Fact Brief: NYCHA’s Outsized Role in Housing New York’s Poorest Households
As the largest landlord in New York, New York Housing Authority (NYCHA) units represent almost six percent of all occupied housing citywide, and almost nine percent of all occupied rental housing. The city’s public housing provides shelter to substantially more households than any other place-based housing assistance program in the city. In 2017 over 60 percent of the roughly 174,000 households in NYCHA’s public housing developments earned 30 percent of Area Median Income (AMI) or less. That translates to just $28,600 annually for a family of four. These households would have few housing options in New York City without the affordability offered in public housing.
To understand NYCHA’s substantial role as provider of stable housing for the city’s poorest households, The NYU Furman Center released a Fact Brief outlining NYCHA’s position. The fact brief details how income-based rents make public housing a unique source of affordable housing in the city by providing lower median rents than other types of affordable housing, enabling tenants to remain stably housed during setbacks or periods of financial hardship.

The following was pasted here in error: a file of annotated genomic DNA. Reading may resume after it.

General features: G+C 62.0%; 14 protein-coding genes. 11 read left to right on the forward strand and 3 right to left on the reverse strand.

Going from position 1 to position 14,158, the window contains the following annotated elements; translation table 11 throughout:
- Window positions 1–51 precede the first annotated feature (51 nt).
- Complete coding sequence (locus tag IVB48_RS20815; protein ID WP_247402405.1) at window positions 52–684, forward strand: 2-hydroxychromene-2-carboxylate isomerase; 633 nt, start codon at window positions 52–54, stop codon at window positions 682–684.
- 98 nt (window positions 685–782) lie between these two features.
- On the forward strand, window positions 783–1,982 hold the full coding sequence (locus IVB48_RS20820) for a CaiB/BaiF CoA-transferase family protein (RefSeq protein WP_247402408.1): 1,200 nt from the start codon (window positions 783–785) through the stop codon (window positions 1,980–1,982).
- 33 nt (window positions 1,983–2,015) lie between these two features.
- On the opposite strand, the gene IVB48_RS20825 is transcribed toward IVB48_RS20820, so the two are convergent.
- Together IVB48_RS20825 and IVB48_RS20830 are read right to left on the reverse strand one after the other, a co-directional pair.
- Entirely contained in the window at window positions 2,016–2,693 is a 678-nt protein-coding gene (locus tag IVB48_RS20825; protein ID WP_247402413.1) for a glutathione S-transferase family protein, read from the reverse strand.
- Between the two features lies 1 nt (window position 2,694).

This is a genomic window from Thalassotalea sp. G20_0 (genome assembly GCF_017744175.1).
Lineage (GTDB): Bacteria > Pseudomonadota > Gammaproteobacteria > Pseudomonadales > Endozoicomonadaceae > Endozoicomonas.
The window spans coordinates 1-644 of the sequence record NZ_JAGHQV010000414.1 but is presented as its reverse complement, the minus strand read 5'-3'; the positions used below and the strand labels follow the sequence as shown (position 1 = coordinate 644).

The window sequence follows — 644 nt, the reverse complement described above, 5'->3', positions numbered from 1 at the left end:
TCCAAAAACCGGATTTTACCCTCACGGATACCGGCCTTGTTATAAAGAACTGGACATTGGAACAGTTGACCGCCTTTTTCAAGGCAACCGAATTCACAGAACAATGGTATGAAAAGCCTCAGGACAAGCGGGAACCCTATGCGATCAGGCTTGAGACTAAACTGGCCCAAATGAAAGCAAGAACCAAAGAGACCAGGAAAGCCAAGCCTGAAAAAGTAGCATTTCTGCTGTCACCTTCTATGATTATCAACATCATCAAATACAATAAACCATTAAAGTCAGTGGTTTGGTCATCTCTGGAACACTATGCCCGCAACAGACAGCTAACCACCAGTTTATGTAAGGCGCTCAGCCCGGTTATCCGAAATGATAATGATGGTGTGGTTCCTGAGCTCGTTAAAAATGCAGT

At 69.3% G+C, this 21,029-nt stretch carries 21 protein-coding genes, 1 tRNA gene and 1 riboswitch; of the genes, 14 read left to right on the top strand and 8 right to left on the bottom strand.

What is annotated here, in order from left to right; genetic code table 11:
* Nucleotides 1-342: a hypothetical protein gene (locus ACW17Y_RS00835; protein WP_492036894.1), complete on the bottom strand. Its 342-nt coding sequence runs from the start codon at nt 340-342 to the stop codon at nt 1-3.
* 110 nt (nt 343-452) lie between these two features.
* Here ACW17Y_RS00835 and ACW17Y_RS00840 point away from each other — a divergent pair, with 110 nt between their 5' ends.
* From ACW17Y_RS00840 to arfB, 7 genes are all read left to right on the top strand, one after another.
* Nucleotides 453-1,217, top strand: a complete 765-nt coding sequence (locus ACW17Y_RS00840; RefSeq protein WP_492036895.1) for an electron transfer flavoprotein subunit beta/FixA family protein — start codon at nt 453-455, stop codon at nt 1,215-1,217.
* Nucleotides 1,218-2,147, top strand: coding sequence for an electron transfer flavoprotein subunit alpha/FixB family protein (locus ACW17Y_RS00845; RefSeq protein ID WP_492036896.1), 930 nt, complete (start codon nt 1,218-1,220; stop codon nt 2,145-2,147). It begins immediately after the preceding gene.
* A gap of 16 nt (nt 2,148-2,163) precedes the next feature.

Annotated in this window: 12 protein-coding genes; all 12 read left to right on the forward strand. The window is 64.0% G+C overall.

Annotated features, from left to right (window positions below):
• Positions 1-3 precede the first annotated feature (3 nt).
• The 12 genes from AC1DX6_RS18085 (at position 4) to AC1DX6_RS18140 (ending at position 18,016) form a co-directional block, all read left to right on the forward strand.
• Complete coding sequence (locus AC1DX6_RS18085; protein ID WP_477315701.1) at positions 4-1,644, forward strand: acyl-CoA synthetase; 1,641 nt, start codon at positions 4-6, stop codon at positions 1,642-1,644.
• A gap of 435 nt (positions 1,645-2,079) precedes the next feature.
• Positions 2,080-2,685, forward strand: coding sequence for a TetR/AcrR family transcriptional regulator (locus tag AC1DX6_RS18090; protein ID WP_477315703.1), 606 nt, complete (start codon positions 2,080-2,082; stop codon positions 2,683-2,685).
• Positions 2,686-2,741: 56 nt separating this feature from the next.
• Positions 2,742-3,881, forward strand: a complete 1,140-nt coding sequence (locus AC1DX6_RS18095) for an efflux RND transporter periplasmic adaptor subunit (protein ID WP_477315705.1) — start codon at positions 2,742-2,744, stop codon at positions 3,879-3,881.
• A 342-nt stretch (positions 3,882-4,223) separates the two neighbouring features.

As recently as 2002, NYCHA’s portfolio represented just 36 percent of all units citywide renting for less than $500. By 2017, their share of these deeply affordable units had grown to 64 percent, reflecting the rapid disappearance of housing affordable for extremely low-income households outside of public housing. Nearly 90 percent of such households living outside of public housing were classified as severely rent burdened, paying over 50 percent of their income towards rent, and another eight percent were considered moderately rent burdened, dedicating between 30 and 50 percent of income towards rent.
Despite other cities shift away from public housing maintenance and development, New York City has largely retained its public housing stock. NYCHA’s buildings are the primary housing source for extremely low-income New Yorkers, whom without NYCHA have few housing options in the city’s housing market.